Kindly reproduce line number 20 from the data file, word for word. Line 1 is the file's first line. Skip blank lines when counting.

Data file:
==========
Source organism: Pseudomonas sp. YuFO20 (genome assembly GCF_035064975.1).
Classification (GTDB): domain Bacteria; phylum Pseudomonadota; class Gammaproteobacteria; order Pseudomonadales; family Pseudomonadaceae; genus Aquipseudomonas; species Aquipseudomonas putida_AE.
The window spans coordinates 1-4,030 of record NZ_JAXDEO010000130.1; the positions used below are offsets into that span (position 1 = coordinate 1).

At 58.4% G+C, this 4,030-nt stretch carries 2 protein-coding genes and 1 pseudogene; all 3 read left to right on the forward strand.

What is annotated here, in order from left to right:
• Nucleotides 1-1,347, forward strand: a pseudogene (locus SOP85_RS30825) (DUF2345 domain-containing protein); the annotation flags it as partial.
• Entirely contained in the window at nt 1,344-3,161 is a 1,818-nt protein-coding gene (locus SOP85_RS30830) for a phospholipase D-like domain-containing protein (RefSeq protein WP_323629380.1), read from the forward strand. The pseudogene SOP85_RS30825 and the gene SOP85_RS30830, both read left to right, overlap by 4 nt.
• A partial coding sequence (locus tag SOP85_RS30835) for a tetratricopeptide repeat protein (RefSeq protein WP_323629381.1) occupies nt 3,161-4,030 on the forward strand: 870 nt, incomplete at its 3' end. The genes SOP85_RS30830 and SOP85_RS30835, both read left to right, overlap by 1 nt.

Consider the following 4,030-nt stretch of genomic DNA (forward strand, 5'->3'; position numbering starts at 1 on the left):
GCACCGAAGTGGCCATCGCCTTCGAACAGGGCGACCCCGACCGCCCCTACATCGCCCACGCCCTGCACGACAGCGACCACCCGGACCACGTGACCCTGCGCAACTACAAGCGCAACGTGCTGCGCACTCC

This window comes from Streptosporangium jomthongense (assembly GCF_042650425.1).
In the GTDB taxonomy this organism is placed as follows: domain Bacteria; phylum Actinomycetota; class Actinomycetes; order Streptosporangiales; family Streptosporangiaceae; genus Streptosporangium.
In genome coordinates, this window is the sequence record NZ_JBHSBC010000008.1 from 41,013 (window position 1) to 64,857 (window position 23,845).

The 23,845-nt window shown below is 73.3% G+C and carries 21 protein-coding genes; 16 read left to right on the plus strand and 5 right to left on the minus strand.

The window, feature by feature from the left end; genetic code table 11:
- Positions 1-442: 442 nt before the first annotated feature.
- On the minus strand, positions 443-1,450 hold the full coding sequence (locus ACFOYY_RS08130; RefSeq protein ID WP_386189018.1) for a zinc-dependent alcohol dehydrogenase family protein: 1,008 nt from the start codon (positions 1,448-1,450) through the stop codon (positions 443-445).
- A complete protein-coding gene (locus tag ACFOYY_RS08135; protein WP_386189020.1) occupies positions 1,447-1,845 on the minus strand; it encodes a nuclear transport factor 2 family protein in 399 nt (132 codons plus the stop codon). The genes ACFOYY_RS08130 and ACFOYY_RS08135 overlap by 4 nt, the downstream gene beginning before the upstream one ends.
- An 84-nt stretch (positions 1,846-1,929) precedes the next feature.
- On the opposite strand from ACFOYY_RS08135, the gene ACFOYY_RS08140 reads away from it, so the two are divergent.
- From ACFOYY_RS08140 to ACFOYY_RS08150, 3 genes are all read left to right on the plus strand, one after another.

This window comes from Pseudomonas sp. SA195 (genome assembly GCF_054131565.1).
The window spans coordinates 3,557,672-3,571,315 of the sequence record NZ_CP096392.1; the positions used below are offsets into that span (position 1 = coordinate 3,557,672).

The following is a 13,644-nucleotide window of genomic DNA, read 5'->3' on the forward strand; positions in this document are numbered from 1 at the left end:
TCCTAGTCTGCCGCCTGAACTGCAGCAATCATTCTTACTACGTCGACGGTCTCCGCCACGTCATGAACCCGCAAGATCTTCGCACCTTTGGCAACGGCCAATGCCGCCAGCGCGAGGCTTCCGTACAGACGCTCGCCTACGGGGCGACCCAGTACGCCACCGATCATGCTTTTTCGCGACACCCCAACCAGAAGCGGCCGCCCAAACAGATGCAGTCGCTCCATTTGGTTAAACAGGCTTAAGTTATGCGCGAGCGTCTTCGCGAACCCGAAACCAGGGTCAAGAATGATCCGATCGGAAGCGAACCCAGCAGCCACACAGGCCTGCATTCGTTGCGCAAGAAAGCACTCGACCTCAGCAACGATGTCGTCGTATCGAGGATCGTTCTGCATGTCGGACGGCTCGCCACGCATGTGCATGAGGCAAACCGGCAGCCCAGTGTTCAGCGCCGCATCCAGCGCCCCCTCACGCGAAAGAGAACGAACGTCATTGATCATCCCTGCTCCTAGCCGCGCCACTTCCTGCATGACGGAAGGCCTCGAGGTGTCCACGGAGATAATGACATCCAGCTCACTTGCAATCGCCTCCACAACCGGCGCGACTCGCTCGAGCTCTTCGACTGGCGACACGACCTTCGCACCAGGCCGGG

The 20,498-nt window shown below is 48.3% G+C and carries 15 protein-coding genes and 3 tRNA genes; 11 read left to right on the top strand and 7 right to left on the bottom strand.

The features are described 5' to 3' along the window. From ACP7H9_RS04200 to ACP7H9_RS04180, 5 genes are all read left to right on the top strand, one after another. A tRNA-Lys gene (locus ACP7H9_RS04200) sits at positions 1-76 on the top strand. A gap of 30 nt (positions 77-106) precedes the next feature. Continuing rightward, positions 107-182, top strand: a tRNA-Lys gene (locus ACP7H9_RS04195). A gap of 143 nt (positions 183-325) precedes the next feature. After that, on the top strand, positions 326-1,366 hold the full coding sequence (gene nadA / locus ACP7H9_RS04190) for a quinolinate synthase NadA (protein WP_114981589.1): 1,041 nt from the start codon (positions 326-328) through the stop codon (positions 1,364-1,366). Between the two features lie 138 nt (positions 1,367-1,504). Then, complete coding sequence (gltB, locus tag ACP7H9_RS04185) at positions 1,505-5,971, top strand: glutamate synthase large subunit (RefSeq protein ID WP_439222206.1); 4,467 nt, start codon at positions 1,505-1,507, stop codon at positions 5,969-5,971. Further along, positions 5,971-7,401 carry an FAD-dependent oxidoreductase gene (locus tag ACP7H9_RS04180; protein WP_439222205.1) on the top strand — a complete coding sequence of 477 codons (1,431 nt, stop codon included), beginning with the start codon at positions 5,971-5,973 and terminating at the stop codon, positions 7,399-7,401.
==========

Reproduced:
- On the opposite strand from ACFOYY_RS08135, the gene ACFOYY_RS08140 reads away from it, so the two are divergent.